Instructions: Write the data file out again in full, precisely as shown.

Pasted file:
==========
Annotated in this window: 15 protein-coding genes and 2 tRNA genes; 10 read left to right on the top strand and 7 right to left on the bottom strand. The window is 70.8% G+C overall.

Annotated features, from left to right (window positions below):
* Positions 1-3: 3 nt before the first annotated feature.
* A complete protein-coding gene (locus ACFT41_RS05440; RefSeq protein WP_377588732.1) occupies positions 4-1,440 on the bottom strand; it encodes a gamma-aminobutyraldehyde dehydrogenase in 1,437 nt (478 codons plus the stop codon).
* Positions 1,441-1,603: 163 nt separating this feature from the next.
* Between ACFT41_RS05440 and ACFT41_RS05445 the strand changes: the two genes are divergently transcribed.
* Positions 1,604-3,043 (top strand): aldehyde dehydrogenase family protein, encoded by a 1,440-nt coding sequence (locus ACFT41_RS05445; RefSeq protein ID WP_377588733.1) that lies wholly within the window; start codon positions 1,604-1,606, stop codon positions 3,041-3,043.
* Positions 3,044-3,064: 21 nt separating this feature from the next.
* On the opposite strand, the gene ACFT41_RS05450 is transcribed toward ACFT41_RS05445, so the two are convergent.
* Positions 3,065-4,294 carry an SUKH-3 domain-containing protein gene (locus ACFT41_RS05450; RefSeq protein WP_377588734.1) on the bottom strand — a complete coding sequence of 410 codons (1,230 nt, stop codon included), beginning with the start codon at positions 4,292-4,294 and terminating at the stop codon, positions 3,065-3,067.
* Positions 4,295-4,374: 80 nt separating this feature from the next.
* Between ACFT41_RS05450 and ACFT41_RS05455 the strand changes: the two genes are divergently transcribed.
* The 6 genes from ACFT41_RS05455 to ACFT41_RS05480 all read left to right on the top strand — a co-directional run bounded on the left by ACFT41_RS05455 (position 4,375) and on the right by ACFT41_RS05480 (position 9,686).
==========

Annotated in this window: 15 protein-coding genes and 2 tRNA genes; 10 read left to right on the top strand and 7 right to left on the bottom strand. The window is 70.8% G+C overall.

Annotated features, from left to right (window positions below):
* Positions 1-3: 3 nt before the first annotated feature.
* A complete protein-coding gene (locus ACFT41_RS05440; RefSeq protein WP_377588732.1) occupies positions 4-1,440 on the bottom strand; it encodes a gamma-aminobutyraldehyde dehydrogenase in 1,437 nt (478 codons plus the stop codon).
* Positions 1,441-1,603: 163 nt separating this feature from the next.
* Between ACFT41_RS05440 and ACFT41_RS05445 the strand changes: the two genes are divergently transcribed.
* Positions 1,604-3,043 (top strand): aldehyde dehydrogenase family protein, encoded by a 1,440-nt coding sequence (locus ACFT41_RS05445; RefSeq protein ID WP_377588733.1) that lies wholly within the window; start codon positions 1,604-1,606, stop codon positions 3,041-3,043.
* Positions 3,044-3,064: 21 nt separating this feature from the next.
* On the opposite strand, the gene ACFT41_RS05450 is transcribed toward ACFT41_RS05445, so the two are convergent.
* Positions 3,065-4,294 carry an SUKH-3 domain-containing protein gene (locus ACFT41_RS05450; RefSeq protein WP_377588734.1) on the bottom strand — a complete coding sequence of 410 codons (1,230 nt, stop codon included), beginning with the start codon at positions 4,292-4,294 and terminating at the stop codon, positions 3,065-3,067.
* Positions 4,295-4,374: 80 nt separating this feature from the next.
* Between ACFT41_RS05450 and ACFT41_RS05455 the strand changes: the two genes are divergently transcribed.
* The 6 genes from ACFT41_RS05455 to ACFT41_RS05480 all read left to right on the top strand — a co-directional run bounded on the left by ACFT41_RS05455 (position 4,375) and on the right by ACFT41_RS05480 (position 9,686).